|How to know if a pitcher is hurting
A coach walks to the mound and asks "How do you feel?"
The pitcher says "Fine coach."
Sound familiar? It should because in high school and above, that's pretty much all you are going to get from any pitcher.
Most pitchers are not forthcoming when it comes to hurt arms. Reasons for doing so vary. Some fear losing their current role to another player. Others don't want to be thought of as weak. Some are extremely competitive and just don't want to stop playing. So how is a coach supposed to know if a pitcher is really "fine" or trying to hide an injury?
First of all, a coach cannot simply say "He told me he was fine so I let him continue pitching." Although some of the responsibility must be on the player, coaches should go into the situation knowing that athletes have real incentives to not tell the truth. As a result, coaches must be observant to the clues that pitchers provide to determine if the pitcher is actually hurting. Below are some of the things that may indicate an injury.
Note: The items listed below are not to be taken as clear evidence of an injury. What is listed are things that may indicate a problem and therefore are worth keeping an eye on.
General loss of command. Every pitcher is going to have games where they lose command of the strike zone. However, it could also be a sign of an arm that is hurting. Often a lack of command is caused by an inconsistent release point. An inconsistent release point can be caused by an arm that hurts when it gets to its normal release point. The pitcher changes his release point to ease the pain and a loss of command results. If a pitcher with fairly good command loses it, especially over the course of a few outings, it might be a red flag.
Wild up. A pitcher who is wild up in the zone could very well just be too amped up and trying to throw too hard. It also can be the result of a shoulder problem. To bring the fast ball down in the zone, a pitcher needs to get good arm extension out in front of the body. However, the pain associated with a shoulder problem often occurs most when the pitcher tries to get this extension on the pitch. To avoid the pain, the pitcher shortens up on the extension which tends to bring the ball up in the zone.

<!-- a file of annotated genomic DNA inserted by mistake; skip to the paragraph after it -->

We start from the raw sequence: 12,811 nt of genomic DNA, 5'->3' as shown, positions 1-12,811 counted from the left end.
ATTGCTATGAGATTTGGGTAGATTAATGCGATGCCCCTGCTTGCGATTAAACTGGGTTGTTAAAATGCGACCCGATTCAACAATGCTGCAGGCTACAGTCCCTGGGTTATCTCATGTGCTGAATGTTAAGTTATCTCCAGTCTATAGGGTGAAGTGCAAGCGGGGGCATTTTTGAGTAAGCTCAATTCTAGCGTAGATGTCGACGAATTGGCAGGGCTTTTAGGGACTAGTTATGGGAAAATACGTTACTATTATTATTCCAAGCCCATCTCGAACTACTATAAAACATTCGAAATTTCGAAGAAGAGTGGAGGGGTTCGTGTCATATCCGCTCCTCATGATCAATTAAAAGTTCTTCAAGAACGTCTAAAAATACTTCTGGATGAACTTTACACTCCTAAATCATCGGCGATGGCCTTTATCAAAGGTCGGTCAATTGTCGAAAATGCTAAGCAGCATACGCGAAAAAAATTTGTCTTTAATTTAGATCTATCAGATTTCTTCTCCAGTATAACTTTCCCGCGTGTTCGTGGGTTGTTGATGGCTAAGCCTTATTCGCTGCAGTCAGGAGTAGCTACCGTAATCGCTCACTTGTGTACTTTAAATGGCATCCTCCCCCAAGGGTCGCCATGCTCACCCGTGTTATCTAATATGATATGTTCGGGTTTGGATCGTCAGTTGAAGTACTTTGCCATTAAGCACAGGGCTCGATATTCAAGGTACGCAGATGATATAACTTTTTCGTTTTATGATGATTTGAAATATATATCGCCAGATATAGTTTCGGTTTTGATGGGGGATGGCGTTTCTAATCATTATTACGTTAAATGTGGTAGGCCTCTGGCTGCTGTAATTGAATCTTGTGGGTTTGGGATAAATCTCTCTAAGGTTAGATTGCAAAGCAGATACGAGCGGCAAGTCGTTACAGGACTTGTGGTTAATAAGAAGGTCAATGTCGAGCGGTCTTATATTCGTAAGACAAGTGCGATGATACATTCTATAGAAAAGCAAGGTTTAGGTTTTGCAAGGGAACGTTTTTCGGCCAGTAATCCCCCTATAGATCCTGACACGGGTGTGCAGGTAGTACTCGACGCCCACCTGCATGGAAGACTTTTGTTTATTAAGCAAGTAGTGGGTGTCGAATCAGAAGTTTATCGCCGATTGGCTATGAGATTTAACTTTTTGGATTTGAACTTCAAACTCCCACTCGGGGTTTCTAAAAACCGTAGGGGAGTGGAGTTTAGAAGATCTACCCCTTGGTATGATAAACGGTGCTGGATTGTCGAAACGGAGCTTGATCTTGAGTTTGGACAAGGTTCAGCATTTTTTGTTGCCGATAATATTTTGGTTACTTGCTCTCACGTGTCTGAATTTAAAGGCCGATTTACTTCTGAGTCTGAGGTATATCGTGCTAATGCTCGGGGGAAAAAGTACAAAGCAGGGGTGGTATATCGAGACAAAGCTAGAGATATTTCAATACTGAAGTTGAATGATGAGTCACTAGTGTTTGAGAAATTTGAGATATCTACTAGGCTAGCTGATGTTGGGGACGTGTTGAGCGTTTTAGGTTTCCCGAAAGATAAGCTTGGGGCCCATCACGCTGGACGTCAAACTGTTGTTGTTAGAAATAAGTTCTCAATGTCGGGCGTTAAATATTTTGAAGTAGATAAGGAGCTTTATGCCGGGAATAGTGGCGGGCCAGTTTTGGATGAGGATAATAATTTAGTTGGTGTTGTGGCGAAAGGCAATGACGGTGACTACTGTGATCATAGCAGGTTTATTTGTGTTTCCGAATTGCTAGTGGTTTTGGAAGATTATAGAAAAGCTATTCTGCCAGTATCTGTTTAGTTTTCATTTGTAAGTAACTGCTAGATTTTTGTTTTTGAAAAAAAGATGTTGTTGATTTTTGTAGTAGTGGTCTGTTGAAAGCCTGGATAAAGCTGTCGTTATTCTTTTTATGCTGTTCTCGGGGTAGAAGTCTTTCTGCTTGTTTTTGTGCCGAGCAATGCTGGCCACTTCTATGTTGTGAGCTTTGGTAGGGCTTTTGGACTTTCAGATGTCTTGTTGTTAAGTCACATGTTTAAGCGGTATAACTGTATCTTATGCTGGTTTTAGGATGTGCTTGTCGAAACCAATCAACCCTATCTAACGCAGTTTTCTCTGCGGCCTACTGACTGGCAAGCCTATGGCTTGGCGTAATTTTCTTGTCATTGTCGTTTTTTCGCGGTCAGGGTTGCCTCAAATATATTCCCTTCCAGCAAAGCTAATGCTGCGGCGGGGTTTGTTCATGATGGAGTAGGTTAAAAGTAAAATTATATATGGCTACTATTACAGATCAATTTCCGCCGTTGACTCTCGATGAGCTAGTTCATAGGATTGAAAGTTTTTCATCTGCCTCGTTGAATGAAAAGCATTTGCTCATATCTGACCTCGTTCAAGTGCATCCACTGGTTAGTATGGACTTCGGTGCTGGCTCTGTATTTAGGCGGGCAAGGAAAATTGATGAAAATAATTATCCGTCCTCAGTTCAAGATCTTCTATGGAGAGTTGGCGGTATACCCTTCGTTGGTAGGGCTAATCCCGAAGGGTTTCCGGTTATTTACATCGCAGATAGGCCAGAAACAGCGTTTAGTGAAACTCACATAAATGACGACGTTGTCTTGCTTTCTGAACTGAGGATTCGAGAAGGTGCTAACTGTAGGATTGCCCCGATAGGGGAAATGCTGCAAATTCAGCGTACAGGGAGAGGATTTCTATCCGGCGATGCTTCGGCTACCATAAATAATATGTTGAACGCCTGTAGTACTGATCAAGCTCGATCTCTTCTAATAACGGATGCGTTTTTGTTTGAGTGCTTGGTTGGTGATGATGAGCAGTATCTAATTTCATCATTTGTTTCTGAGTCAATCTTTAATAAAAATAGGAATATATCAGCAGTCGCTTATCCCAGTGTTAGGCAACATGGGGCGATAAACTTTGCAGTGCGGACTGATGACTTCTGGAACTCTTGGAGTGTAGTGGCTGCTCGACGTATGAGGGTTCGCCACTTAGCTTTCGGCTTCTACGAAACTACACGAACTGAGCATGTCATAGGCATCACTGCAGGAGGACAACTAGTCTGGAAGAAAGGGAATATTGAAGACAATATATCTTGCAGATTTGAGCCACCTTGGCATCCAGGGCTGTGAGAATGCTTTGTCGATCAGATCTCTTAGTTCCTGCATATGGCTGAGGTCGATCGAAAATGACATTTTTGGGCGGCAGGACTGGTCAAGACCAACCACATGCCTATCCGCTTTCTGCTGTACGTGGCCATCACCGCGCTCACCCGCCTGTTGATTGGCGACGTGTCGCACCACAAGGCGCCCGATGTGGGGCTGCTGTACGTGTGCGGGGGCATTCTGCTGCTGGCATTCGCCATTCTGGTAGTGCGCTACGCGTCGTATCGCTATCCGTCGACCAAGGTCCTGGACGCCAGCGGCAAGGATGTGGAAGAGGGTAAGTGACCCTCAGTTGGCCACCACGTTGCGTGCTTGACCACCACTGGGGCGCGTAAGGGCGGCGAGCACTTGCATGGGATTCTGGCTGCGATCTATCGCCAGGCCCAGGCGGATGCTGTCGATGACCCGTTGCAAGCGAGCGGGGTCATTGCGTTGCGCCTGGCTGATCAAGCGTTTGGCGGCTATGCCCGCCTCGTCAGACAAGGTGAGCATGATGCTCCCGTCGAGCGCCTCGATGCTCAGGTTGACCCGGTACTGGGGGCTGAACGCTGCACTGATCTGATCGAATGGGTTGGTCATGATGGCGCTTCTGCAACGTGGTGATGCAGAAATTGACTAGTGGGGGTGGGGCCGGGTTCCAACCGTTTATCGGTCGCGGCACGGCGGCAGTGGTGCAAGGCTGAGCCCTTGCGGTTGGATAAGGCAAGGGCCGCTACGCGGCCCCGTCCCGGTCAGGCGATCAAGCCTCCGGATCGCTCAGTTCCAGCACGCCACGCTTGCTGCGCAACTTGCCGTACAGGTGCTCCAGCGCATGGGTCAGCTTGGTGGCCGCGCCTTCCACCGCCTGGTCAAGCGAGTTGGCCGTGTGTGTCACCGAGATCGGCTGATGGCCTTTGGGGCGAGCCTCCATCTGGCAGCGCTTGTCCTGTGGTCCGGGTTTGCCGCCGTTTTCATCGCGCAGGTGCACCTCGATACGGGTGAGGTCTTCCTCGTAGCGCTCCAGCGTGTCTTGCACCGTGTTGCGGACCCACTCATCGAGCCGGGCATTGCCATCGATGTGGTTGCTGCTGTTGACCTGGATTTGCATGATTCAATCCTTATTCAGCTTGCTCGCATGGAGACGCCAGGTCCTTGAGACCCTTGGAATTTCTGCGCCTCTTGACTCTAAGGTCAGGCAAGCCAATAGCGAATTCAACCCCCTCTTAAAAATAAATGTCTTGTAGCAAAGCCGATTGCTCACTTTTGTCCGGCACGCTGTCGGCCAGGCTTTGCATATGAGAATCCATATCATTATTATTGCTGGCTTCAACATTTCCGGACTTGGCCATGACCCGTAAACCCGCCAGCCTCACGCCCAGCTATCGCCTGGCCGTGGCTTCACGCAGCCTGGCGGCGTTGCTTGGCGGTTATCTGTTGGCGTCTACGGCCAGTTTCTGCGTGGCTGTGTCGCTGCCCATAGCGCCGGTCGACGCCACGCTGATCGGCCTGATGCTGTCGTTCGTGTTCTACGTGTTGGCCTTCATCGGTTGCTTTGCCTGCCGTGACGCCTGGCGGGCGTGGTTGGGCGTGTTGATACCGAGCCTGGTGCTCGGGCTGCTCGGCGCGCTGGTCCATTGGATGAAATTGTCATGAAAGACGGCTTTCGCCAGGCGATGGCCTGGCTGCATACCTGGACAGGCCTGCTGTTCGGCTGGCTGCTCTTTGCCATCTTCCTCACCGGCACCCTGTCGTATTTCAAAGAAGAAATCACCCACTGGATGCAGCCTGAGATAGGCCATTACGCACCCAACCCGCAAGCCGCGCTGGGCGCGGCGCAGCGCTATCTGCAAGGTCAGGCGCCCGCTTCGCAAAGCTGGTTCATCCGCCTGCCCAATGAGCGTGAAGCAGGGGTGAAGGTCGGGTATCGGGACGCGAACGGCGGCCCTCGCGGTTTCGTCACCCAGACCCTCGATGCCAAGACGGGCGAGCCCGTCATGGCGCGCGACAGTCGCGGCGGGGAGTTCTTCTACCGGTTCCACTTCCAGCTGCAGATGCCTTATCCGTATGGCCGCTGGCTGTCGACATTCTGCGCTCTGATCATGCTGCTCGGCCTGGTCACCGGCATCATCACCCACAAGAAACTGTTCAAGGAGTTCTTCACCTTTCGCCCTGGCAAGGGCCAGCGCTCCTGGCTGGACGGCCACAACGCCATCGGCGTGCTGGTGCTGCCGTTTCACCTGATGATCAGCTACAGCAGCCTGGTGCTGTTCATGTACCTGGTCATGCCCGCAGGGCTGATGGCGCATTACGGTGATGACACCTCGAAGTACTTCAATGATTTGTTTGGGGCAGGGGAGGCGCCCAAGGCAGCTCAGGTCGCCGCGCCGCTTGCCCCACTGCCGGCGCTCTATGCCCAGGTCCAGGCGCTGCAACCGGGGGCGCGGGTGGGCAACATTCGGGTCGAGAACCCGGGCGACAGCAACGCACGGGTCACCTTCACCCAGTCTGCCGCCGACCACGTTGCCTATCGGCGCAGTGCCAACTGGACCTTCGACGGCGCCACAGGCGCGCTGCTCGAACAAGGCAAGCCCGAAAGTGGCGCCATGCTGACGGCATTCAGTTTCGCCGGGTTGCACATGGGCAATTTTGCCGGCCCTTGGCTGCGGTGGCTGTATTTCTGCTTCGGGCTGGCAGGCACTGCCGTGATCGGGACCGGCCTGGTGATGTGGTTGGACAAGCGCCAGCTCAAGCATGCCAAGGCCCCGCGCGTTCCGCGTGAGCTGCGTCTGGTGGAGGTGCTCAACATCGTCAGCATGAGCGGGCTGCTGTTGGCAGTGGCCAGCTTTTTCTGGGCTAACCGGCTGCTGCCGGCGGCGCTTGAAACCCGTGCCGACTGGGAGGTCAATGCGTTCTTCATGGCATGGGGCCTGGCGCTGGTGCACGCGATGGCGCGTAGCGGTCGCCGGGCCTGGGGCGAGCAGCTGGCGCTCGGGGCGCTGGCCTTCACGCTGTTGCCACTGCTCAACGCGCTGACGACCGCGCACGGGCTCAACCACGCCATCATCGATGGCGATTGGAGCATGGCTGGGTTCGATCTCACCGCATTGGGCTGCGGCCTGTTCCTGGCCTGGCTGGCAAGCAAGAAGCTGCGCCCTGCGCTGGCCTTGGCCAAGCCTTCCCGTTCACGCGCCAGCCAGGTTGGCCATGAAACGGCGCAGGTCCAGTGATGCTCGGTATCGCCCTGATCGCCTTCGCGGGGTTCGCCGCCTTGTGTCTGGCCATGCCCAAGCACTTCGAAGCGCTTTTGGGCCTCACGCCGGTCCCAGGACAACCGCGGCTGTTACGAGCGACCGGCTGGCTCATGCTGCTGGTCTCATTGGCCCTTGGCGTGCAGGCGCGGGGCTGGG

Loss of velocity. This is one of the reasons why Major League teams use radar guns and chart every pitch. It's not just a curiosity. It can be a clue of a problem if velocity drops. It makes sense that if a player hurts when arm speed is 100% then the player may decrease arm speed to avoid the pain. Most programs below the college level do not have radar guns to monitor pitchers so coaches have to become attuned to noticing changes in a pitcher's arm speed on the pitch. Video analysis can help but often a coach with a sharp eye can notice just as easily.
Pitch selection. Ever see a hard thrower go to his off-speed pitches way too much? How about an off-speed pitcher suddenly try to become a fastball pitcher? This could be the result of a pitcher simply losing some confidence in his "stuff" but it can also be a clue to a possible injury. As stated above, a fastball pitcher may ease up on the arm speed and/or avoid getting full extension on the pitch to alleviate the pain. In this pitcher's mind, becoming an off-speed pitcher accomplishes both. Breaking pitches do not require the pitcher to get the full extension they would need on a fastball. Although mechanically incorrect, some pitchers also view "slower speed pitches" with "slower arm speed." They feel that slowing the arm speed a little will cut down on the pain. On the other side, an off-speed pitcher may be switching to the fastball due to elbow pain caused by breaking pitches like curveballs, sliders, and cutters.
Arm drops. This clue is seen when a pitcher changes his arm angle at the release point for no apparent reason. An over-the-top thrower may all of a sudden become a ¾ guy. A ¾ guy may become a side-armer. It could just be that the pitcher is trying something new on the batter but it could also be a sign of a shoulder problem. Shoulder pain usually becomes more intense the more a pitcher lifts his arm. This is why a pitcher drops his arm on the throw so as to avoid the additional pain.
Suspicious body language. Of all the injury clues that are provided by pitchers, you would think that this one is the most easily seen. However, if coaches are looking at the pitcher at the wrong time, they often miss the obvious. In baseball, most eyes follow the path of the ball. The pitcher lets go of the ball and all eyes go to the batter to see what happens next. Unfortunately, if you do this, you often miss the body language of the pitcher immediately after the release of the pitch. Now and then, and especially if you think there may be a problem, DON'T TAKE YOUR EYES OFF THE PITCHER. No matter where the ball is thrown or hit, keep your eyes locked on the pitcher. Facial expressions of pain (winces, etc.) and other subtle body language signs that indicate pain often occur as the ball is traveling towards home plate. Pitchers are usually good at hiding pain if they are standing on or walking around the mound. They won't be able to hide the pain at the time when the pain actually hits - usually at or beyond the release point.
Other subtle things to look for during games include the following:
• Frequent squeezing of the hand on the mound or bench (possible sign of elbow pain)
A lot of this comes down to knowing the normal patterns of a pitcher and comparing them to what you are currently seeing.
It would be very nice (and easy) if pitchers were always honest and told us exactly what's going on. That's not likely to happen very soon so it becomes imperative that coaches recognize the signs of an injury.